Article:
Submissions are due soon regarding the proposed amalgamations. So it is time that we need to ask, what does the amalgamations mean for our Brooklyn Community?
There is always an argument for both sides and we are in a situation where our council, Hornsby is in favour, where Ku-ring-gai is not. The “”for”” arguments are all about savings, efficiencies and more qualified personnel. The “”against”” argument is about reduced representation for the local communities and also about the doubt that there will be savings.
In a SMH article by Anne Davies she quotes Research by Professor Brian Dollery, of the University of New England, and others published in the Institute of Public Administration’s journal in January this year that compared Brisbane City Council (population more than 1 million), with City of Sydney Council (population 200,000), and two clusters of south-east Queensland councils and NSW councils. The council‘s chosen were about 125,000 each. Our financial analysis of BCC casts considerable doubts over the continuing mantra that bigger is better in the context of contemporary Australian local government,” Dollery concluded.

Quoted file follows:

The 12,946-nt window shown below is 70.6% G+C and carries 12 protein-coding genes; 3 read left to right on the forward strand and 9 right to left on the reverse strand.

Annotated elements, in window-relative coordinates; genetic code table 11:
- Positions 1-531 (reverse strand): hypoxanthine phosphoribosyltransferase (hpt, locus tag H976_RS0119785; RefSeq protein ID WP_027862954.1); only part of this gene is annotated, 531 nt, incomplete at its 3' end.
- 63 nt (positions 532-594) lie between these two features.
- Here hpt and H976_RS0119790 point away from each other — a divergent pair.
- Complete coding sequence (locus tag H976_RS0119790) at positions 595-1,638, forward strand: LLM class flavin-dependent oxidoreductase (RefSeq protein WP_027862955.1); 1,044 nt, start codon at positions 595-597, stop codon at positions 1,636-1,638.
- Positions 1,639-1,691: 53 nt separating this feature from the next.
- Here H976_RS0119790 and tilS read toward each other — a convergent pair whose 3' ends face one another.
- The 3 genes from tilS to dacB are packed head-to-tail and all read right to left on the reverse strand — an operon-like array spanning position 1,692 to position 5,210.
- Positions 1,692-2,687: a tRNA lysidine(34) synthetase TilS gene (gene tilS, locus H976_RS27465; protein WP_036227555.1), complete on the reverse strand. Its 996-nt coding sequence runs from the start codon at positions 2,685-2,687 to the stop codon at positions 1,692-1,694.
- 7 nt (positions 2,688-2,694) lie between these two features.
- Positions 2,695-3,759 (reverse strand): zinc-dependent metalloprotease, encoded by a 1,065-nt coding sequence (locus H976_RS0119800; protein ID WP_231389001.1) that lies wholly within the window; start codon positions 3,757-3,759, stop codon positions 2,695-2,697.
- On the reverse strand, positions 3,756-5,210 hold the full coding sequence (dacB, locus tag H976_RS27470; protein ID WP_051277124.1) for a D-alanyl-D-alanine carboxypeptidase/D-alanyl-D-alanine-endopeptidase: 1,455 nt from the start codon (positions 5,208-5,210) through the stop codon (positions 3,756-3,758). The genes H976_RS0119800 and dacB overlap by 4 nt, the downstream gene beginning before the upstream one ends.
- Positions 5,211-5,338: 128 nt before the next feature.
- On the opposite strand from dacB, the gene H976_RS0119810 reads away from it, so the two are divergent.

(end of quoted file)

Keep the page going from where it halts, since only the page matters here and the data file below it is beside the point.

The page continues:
“We found that between 2008 and 2011 the three comparison groups consistently outperformed the BCC in the key areas of financial flexibility, liquidity, and debt-serving ability. So we need to question these efficiencies.”
One specific question on the merger- Hornsby only has a 1 per cent backlog in infrastructure whilst Ku-ring-gai has 32 per cent – does that mean the new council will be expending most of the infrastructure in the current Ku-ring-gai area?
So back to Brooklyn, our main concern is how will the very large council understand the unique requirements for our river community? Will they know about all the residents including those that live in other councils that use Brooklyn as their services hub. Things like rubbish, parking, pharmacy and cafes? Will they understand how to maintain the precarious balance between tourism and keeping our quaint fishing village character? This will be difficult with the new council required to service the current 270,000 residents.
Let’s face it, if the State wants the councils to amalgamate then it is going to happen, so we can only hope to change some of the processes. So the questions is, what new processes will the large councils put in place to ensure they are connecting and communicating with all of their communities including the smallest ones? One idea would be to have a newly formed Local association group made up of representatives of the local community groups that meet with the council on a regular basis. Or perhaps a citizens senate chosen by Lottery to ensure real representation. All I know is that a new process must be put in place when the amalgamations happen.
Di Bowles is the President of the Brooklyn Community Association. They can be contacted by email at email@example.com